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Re: Another try.

From: Eric Prud'hommeaux <eric@w3.org>
Date: Tue, 21 Feb 2012 10:17:09 -0500
To: Andy Seaborne <andy.seaborne@epimorphics.com>
Cc: public-rdf-wg@w3.org
Message-ID: <20120221151706.GT28311@w3.org>
* Andy Seaborne <andy.seaborne@epimorphics.com> [2012-02-21 11:44+0000]
> On 21/02/12 07:56, Pat Hayes wrote:
> >For conservatives among us, the opposite re-interpretation is always
> >available. Any quad-graph can be thought of as a SPARQL dataset, by
> >'slicing' the quads according to their last argument, and
> >re-declaring this parameter to be a graph label. However, to retain
> >the semantic flexibility (ie to have the triples in each graph able
> >to be re-interpreted differently in each labeled graph), we would
> >have to modify the RDF semantics to allow for this graph-local
> >context being involved in the truth recursions. And as already noted,
> >it is simpler, and much less of a change ot the basic RDF model,  to
> >do this by thinking of this construction in the quad-graph way as
> >being a set of property-with-three-argument quads rather than as a
> >collection of labelled sets of two-argument triples. And as so many
> >of the 'natural' uses of datasets seem to want to take advantage of
> >the apparent contextual' possibility of the graph label, and this
> >option is only available in a quad-store format in any case, it seems
> >comparatively harmless to attach the needed semantics directly to
> >this quad store format, rather than tinker with the semantics of
> >triples or try to make sense of graph 'names' which do not denote
> >graphs.
> I was wondering about existing vocabularies.
> If I understand the quad proposal, then all existing vocabularies
> are technically undefined because they never define P(S,O,G), only
> P(S,O).

And, imagining nimble fingers extended these definitions to include
P(S,O,G), could they construct a definition for P(S,O,_) where the
predicate means the same thing *in* *every* *graph*? This is of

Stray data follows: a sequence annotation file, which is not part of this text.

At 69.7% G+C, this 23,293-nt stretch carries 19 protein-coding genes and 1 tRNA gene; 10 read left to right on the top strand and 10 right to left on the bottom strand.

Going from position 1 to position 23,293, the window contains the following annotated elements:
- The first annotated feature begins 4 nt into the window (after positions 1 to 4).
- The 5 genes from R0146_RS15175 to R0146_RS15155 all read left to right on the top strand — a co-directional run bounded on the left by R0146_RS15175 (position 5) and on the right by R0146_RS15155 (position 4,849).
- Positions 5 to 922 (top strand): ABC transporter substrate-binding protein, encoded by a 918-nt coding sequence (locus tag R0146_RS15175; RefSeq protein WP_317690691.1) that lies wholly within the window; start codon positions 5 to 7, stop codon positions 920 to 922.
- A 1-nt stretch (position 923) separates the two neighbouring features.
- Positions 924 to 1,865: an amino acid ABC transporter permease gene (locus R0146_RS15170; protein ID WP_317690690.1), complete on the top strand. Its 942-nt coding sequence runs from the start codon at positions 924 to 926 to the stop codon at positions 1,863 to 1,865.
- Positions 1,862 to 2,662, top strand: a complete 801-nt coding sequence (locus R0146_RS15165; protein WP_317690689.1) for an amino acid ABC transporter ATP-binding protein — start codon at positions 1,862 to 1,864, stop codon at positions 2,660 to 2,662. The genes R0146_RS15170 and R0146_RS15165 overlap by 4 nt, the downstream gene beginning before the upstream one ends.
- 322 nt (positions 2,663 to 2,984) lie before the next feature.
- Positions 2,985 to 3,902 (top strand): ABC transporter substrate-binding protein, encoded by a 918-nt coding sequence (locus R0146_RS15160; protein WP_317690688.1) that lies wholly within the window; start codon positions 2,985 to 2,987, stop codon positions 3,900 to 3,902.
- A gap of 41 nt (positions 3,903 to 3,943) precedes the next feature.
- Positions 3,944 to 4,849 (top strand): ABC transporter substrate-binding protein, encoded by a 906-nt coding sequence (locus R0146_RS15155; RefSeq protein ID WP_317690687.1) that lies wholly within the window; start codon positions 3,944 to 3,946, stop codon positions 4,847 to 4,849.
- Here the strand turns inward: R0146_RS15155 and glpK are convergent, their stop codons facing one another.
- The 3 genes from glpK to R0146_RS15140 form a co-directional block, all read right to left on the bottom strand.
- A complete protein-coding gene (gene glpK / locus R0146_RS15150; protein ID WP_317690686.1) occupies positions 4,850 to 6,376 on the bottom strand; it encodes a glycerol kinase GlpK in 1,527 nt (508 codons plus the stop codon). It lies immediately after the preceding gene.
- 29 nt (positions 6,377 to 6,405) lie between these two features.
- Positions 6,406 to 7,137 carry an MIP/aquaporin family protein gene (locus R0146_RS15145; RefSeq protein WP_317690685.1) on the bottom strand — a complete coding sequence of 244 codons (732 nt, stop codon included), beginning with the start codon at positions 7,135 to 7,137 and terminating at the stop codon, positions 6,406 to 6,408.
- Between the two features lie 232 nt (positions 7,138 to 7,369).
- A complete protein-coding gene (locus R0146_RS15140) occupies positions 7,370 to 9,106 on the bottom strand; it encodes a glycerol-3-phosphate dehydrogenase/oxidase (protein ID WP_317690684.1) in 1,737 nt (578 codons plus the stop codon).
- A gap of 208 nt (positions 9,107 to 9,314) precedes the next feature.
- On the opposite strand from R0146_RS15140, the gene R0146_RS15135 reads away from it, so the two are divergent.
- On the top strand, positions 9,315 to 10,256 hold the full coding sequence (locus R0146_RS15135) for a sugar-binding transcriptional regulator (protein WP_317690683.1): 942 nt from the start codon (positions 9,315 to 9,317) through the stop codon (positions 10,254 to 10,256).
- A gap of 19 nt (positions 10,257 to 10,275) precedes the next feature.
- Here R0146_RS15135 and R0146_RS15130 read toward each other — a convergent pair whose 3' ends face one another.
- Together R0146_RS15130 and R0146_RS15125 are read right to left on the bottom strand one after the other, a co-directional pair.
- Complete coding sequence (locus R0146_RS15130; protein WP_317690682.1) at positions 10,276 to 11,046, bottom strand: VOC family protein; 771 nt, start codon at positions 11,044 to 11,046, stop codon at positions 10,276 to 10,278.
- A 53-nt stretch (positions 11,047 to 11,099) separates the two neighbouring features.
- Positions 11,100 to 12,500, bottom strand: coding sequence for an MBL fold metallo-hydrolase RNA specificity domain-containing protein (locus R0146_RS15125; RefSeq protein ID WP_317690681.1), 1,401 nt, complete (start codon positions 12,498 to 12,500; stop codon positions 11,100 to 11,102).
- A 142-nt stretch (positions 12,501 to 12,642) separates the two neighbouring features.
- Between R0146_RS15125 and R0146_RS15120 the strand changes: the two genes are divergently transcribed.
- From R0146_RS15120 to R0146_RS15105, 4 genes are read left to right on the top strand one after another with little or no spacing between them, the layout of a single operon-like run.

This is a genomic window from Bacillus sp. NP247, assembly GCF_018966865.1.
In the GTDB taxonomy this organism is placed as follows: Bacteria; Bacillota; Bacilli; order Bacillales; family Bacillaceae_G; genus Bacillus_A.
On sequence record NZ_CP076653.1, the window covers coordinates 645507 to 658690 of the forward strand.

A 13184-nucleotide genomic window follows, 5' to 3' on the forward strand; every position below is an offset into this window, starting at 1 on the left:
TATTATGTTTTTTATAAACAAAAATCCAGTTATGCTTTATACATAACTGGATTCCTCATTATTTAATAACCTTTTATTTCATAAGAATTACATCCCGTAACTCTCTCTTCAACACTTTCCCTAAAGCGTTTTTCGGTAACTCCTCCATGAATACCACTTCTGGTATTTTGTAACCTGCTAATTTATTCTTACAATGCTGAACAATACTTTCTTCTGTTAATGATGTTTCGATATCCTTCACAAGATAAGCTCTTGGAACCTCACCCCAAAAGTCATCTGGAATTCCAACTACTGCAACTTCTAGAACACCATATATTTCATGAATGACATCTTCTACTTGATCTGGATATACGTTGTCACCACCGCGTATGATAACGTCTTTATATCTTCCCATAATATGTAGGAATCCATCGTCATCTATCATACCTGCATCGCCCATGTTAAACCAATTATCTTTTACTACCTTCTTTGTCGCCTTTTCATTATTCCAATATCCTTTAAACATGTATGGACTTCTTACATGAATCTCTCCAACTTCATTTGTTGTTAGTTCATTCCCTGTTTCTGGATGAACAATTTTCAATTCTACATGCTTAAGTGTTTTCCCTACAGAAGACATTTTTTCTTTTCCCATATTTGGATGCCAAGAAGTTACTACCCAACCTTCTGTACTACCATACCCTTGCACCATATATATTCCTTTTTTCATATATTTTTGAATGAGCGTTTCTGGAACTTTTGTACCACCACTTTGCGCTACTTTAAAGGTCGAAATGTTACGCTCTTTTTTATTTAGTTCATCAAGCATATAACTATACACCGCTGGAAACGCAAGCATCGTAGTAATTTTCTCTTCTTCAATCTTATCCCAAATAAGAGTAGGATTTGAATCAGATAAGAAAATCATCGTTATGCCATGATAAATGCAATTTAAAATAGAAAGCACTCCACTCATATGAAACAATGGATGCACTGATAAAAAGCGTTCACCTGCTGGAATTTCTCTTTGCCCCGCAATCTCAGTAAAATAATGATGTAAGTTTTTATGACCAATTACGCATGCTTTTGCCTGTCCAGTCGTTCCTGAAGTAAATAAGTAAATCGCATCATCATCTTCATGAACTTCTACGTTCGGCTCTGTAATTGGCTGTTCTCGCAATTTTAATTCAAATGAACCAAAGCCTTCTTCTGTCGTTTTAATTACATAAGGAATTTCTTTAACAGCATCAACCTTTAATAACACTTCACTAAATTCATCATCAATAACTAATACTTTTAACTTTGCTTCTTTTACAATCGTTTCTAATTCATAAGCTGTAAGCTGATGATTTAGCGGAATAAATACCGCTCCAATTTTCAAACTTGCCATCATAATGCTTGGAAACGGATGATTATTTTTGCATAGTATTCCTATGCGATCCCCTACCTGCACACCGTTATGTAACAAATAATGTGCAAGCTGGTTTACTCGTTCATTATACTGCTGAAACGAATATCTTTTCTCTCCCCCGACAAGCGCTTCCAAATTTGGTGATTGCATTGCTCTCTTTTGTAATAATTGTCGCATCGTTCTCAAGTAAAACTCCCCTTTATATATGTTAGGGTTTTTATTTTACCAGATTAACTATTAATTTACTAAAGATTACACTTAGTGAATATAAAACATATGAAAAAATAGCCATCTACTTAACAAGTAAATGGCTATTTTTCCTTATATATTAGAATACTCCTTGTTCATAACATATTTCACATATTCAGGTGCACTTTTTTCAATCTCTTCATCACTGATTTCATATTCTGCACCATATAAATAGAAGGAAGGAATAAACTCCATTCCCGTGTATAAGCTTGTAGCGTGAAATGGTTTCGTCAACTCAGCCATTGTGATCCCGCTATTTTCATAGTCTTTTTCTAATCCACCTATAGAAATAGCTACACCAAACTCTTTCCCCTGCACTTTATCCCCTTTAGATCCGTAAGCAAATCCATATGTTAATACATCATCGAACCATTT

manifest importance; why else would we even write the definition.
Enabling this, however, flies again in the face of those who want to
"contextualize" the interpretation of graphs. The ability to say
foaf:mbox is "an Internet mailbox associated with exactly one owner"
is fundamentally in tension with wanting to say that foaf:mbox is
context-dependent, and only the former leads to global knowledge

If I understand the goal of the contextualist argument, is that the
context influences our belief in assertions. Named graphs are a way of
coursely controlling the assertions we let into our universe, and even
predicating confidence in them. E.g. I'm trying to send PatH some mail
and I'll presume the accuracy of the foaf:mbox in a FOAF file that I
believe he controls and maintains. It turns out PatH uses mboxMD5sum
instead (allergy to spam) so I look in the FOAF docs of people that I
know because I don't trust other folks not to lie.

In biology, as I expect in any detailed discipline, confidence is
considerably more nuanced than that. I could have a typical database:
    <http://w3.org/brief/MjU2> :mismatchesInCitation 0 .
<http://w3.org/brief/MjU2> {
    human:OR4F5 :homologousTo mouse:Olfr1288 .
and ask for human genes which are exactly like mouse genes (0
mismatches). This example is as simple as possible, but still has
domain details. I suspect that 80% of our potential use cases are
similarly detailed in some domain.

Almost every question I ask in anger is one which is predicated on
some context, but that doesn't mean that I want the interpretations of
a predicate, e.g. :homologousTo, to vary with context. The semantics
must enable predicated trust, but I suspect need not wrestle with the
fact that there may be mutually incompatible assertions in the world.
In my ignorance, I read PatH's proposal as trying to deal with
potential incompatibilities by undermining the strength of their
assertions rather than leaving that up to the consumer of the data.

> The graph-local context view seems to preserve the vocabulary by
> reinterpreting P(S,O).  It's less neat to have sets of triples +
> graph labels, but it does seem to carry-over existing data.
> Have I missed something?
> 	Andy

Received on Tuesday, 21 February 2012 15:17:42 UTC

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